Back to Where it Began – OZ and Frank Baum
When I began my weekly blog in June 2016, I focused on all things OZ for the first six months until it morphed into more. December 2016 shifted to Oz’s second coming as in Star Wars’ Dorothy/Princess Leia/Carrie Fisher. This was followed by a very contentious 4 years of political unrest and women finding their voices. So, here is where the rest of Frank’s story is revealed and who he truly was.
Frank was a feminist. His wife’s mother was Matilda Joslyn Gage, an American author and women’s rights advocate. Gage cofounded the National Woman Suffrage Association with Susan B. Anthony. When she heard her son-in-law telling his children fantastical stories, she encouraged Frank to write them down.
Frank met his future wife Maud at Cornell University, one of but a few women students. Fortunately, Frank was not among the badly behaving other male students who took every chance to tease and torment her. He was captivated by her strength of character and brilliant mind. He’d found his “soul-mate.”
First, it’s worth knowing that Baum married a daughter of Fayetteville’s anti-Christian feminist firebrand, Matilda Joslyn Gage. Baum was fascinated by his brilliant mother-in-law and spent many hours in her company, absorbing her conviction that Christianity was a false religion that oppressed women; her radically advanced ideas of gender equality; and her sophisticated theories about nonauthoritarian governance, inspired by her studies of the Iroquois Indians. All of these notions color the Oz books.
Think of the preponderance of strong female characters (Dorothy, Glinda, the Wicked Witch of the West), quite extraordinary by the standards of Victorian literature. Think of the utter and pointed omission of religion and central government in the land of Oz: in the words of Baum scholar Katharine M. Rogers, “Oz is a utopia where people are naturally inclined to help and respect each other because they are happy.” And consider the climax of the movie, where Toto goes behind the curtain and exposes “the great and powerful Oz” as a false god.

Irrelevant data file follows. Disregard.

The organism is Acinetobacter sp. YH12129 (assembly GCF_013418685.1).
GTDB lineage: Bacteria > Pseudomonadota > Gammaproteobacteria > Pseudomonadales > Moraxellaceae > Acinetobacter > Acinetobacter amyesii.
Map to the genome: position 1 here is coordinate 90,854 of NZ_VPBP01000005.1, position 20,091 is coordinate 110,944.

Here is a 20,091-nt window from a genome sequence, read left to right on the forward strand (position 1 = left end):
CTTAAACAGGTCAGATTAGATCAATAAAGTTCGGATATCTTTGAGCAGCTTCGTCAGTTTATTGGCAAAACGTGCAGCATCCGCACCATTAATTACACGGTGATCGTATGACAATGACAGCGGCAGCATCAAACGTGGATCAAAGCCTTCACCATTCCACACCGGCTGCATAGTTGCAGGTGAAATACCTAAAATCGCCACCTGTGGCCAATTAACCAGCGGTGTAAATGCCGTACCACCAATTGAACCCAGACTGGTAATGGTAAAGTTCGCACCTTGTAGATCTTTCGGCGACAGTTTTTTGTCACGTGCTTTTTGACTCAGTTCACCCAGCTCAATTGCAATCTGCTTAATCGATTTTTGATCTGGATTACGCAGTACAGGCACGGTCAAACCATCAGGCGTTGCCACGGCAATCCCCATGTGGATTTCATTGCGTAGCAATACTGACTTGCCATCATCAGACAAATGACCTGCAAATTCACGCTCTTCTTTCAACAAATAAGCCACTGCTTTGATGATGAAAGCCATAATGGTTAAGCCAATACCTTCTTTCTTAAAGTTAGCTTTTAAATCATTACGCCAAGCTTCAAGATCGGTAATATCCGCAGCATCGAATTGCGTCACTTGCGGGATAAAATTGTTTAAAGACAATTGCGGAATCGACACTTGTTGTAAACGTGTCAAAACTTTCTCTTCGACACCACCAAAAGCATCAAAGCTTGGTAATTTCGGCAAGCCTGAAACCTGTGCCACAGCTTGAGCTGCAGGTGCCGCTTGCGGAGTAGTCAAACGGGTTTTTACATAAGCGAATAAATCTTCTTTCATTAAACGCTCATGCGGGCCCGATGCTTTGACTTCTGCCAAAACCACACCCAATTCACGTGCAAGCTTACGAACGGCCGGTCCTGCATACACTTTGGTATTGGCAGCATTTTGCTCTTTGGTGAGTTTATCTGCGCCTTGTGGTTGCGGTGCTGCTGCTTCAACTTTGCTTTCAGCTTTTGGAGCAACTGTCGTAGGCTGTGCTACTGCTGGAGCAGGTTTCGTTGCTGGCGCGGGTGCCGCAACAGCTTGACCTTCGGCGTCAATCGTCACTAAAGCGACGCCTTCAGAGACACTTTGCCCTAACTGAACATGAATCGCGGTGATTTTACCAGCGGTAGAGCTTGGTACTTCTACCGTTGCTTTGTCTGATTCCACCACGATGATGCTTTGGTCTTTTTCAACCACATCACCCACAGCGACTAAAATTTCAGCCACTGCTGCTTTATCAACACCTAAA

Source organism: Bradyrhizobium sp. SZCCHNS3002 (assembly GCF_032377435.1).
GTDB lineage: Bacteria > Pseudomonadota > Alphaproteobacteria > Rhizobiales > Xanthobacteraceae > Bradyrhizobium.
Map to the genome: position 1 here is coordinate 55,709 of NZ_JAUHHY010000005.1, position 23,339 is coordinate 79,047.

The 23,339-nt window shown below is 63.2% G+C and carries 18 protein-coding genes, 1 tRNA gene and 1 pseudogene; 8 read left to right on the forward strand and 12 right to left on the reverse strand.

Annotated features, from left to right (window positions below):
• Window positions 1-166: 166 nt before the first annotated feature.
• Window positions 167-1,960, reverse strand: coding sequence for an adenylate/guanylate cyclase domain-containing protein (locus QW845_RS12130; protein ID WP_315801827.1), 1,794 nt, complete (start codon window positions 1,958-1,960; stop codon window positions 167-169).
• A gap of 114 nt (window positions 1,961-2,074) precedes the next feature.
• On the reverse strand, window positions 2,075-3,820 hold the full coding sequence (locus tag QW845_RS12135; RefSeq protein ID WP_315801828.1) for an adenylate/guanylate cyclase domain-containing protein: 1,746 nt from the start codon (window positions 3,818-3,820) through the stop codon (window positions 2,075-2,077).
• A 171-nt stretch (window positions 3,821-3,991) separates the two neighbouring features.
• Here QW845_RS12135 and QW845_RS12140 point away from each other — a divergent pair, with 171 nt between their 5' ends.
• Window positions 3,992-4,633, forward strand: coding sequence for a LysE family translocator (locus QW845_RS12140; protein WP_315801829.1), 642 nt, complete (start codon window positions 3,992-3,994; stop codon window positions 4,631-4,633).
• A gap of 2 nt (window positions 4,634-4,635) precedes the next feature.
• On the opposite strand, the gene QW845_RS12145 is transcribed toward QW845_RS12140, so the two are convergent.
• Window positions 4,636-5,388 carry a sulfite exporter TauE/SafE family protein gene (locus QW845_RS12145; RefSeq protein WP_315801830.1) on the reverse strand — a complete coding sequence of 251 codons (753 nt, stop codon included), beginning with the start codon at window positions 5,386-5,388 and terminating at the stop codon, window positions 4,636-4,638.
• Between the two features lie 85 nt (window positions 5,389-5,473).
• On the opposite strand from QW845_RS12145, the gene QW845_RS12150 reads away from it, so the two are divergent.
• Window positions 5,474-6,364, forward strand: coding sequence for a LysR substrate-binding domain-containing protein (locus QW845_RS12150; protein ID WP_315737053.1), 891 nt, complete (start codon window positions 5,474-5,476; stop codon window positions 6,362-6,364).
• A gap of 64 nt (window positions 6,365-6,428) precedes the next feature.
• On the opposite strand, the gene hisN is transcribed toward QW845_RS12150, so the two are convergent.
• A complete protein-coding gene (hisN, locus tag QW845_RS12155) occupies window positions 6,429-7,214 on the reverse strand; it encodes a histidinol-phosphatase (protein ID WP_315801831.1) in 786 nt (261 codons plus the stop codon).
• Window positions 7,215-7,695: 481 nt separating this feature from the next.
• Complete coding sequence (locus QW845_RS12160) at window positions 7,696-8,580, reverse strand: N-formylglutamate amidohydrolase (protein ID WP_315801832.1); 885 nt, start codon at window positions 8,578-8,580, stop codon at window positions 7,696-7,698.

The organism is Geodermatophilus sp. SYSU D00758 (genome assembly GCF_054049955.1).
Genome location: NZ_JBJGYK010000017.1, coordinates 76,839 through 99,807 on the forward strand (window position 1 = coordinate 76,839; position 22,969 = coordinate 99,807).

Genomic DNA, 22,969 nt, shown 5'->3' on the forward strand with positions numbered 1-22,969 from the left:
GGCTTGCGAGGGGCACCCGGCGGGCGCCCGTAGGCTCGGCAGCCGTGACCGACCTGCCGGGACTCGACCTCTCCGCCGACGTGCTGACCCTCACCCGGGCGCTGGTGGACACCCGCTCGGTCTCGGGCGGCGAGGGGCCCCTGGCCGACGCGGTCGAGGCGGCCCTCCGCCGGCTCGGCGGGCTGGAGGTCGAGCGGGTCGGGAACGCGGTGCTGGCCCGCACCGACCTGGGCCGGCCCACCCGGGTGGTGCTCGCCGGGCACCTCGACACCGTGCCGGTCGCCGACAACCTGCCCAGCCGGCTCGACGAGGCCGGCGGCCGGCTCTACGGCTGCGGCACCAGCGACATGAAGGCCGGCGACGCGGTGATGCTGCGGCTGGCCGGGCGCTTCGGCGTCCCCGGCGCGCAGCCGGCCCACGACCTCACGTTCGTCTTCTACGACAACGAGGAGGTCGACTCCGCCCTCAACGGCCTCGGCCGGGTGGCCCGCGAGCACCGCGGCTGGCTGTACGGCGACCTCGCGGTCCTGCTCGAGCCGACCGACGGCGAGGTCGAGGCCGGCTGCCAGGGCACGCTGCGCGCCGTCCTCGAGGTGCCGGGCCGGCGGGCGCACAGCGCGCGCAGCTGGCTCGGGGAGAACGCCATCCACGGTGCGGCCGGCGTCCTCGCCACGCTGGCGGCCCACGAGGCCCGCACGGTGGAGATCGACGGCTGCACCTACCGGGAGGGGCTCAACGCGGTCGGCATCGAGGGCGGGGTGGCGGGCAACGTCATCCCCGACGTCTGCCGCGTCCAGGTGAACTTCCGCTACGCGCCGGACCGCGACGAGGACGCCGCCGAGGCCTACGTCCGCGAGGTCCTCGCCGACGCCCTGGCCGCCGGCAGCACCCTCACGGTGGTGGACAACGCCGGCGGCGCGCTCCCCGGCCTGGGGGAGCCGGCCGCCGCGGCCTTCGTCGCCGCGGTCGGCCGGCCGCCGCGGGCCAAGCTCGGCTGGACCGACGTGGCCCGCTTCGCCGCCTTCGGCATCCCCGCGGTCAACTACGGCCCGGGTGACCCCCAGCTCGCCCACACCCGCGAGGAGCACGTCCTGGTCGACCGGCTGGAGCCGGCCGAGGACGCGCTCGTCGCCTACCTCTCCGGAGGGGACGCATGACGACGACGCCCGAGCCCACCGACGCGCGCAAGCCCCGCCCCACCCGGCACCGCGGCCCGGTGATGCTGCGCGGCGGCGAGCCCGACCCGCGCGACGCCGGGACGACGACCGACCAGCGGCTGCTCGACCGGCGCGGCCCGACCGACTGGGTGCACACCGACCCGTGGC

“The Wonderful Wizard of Oz contains many of the ingredients of the magic potion” that Oz audiences have come to know and love, writes Salman Rushdie in his influential essay on the MGM adaptation that hit screens in 1939. “But The Wizard of Oz is that great rarity, a film that improves on the good book from which it came.” Rushdie refers only to the MGM movie, which he loved as a child, but this idea applies to other interpretations of the book, many of which are arguably artistically richer and more internally consistent than Baum’s original Oz series. Baum wrote an optimistic American fable about one group of friends’ path toward happiness; latter-day artists have seen its potential, and flown. In celebrating the MGM movie, Rushdie puts his finger on a few qualities that define many post-Baum Oz-inspired stories. He loves the MGM movie for being humanist—a quality many Oz adaptations share. The film is “breezily godless,” he writes; it creates a world in which “nothing is deemed more important than the loves, cares and needs of human beings (and, of course, tin beings, straw beings, lions and dogs).”
But perhaps Rushdie’s most perceptive observation is his point about the MGM The Wizard of Oz’s unusual focus on a triangle of powerful female characters—Dorothy, Glinda and the Wicked Witch of the West. The Wizard’s influence, which seems so huge at the beginning of the story, eventually melts away. In an oft-quoted line, Rushdie observes that in the film, “The power of men is illusory…The power of women is real.”
So, in honor of the man behind the curtain, I give praise and thanks to his voice. Quite the feat of helping shift the narrative over the last century, beginning in the “Victorian” age, all because he listened and told fantastical tales that inspire still. Just like Lucas and Star Wars, the narrative continues to unfold. Use your voice. It honors those who have paved the way to equal rights for all.